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Interesting Times
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I could put on this bio my education, work experience, investment strategy, and a nice thin (if I can find one) picture of me in a suit looking *smart*. Sorry but that's not my intent here. Sure I invest, help family make financial decisions, and make a ton of mistakes along the way. But my time... More
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Interesting Times For All Commodities And Investments!! CHAPTER 4......
  • Interesting Times For All Commodities And Investments!! Chapter 28............  257 comments
    Jul 22, 2013 2:28 PM

    What started out as a small group discussing anything related to investing has grown extremely educational over the last few months.

    We have Authors, Financial Advisors, Seasoned investors, Experts in specific fields, and just the average Joe pitching in...

    Folks.. we are growing and posters like it. If you are new to investing then this site is for you.

    Here is the link to the READING MATERIAL !!http://seekingalpha.com/instablog/5038891-interesting-times/1998262-interesting-times-for-all-commodities-and-investments-reading-material

    HERE IS THE LINK TO THE PORFOLIO EXERCISE !!http://seekingalpha.com/instablog/5038891-interesting-times/2054352-interesting-times-for-all-commodities-and-investments-portfolio-exercise

    I am going to be the first one to admit that I haven't a clue when or if Gold and Silver will ever take off in price. I invested thinking they will though. Additionally I don't see much coverage or articles pertaining to the other commodities. So I started a blog where every commodity, and every investment is on the table for discussion. Even political questions. I only ask that you be courteous!!

    Someone posted the difference between being smart, foolish, and a moron. Well I have been all of the above and I will "man up" and admit it! However I came away from those experiences with both battle scars and knowledge.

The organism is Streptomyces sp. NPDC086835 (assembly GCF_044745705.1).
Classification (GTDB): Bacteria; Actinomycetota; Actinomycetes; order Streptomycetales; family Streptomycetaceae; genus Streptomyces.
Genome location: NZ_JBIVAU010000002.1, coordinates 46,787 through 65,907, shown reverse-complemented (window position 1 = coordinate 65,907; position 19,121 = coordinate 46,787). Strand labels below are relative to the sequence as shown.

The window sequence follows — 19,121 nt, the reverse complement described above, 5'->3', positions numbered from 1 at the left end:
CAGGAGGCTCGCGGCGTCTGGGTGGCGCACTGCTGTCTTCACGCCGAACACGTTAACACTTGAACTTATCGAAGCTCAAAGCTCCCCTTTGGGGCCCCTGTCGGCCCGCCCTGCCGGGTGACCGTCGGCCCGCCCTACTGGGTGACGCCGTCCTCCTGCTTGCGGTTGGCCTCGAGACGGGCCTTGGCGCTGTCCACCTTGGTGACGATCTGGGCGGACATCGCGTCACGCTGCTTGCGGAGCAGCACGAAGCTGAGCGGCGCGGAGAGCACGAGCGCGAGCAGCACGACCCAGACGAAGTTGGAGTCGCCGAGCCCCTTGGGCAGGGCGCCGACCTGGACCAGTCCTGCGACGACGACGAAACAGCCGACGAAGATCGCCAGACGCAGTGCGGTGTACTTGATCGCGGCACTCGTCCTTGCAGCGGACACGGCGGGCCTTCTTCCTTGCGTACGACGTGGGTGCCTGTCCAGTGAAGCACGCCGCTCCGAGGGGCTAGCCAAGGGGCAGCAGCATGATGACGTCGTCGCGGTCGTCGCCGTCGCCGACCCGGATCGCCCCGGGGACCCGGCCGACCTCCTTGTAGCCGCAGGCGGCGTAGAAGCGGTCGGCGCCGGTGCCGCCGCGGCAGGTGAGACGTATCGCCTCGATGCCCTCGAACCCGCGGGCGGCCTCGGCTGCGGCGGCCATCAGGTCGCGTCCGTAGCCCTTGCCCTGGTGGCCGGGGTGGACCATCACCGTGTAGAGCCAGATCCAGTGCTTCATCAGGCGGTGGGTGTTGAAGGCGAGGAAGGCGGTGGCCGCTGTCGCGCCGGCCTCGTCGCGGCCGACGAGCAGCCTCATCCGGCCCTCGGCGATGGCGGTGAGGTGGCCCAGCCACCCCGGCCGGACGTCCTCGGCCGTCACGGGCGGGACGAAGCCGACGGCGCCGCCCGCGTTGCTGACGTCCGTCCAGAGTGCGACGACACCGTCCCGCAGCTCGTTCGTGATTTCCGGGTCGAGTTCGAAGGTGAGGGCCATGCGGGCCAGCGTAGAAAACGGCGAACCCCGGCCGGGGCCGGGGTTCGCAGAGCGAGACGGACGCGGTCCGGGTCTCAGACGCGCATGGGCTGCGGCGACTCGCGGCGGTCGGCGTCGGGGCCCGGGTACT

For years I have been reading basically any day now Gold and Silver will explode. I am by far a gold or silver bug. Yet somehow the can gets kicked down the road and I live to learn another lesson. Then Sprott's ETF'S (NYSEARCA:PSLV) are talked about as being safer then others (NYSEARCA:GLD) and (NYSEARCA:SLV).

    With all the QE'S basically not creating any new jobs what will be the consequences in the future?. Will we be "CYPRUSED "? Are we in a serious stock market bubble? Obviously we read daily about these concerns but what about other INVESTMENTS? Here is where most of us are uninformed and relish an education.

    Individual stocks are fine to discuss as well. All of us know that commodities should only be a % of your portfolio. I owned (NASDAQ:PSEC) and liked the dividend. Others may not ! So please feel free to entertain your picks and why!

    REE'S have been an interest for a few of us over the last couple of years. I had exposure to Lynas (OTCPK:LYSCF). Some posters might have questions about this group as well.

    If you disagree with a post please bring proof and display your argument. If you agree with a post, find one interesting, or have questions please feel free to respond. We must remember were all in this together. So if you want to talk politics and how it affects everyday life, fine with me!!

    Now if some have an opinion on Copper, Zinc, Palladium, etc. Do not hesitate to post that. Most of us might not understand the post but I am sure we'll be open to learning. Lumber might interest someone and I would like to learn why I should invest in it. PLEASE bracket any symbol as it also allows a reader to click on it and get some data.

    My part time job is a college and high school official so I can sit here and referee all day long. I honestly hope that ALL will be professional with their comments. So lets see who comes on board. Looking forward to what can become a nicely knit group of diversified investors.

    I have invited a few Authors whose work I admire to bring their expertise to the forum here as. Eric, Hebba, Doug to name a few, in no particular order, will drop in once in a while to voice their opinions. Please feel free to ask your favorite Authors to join in the discussion.

    These are highly recommended people that I suggest you follow as well. I have learned a ton from them and find their work both challenging and engaging. Two areas that I hope inspire people who normally don't post to now feel free to do so !!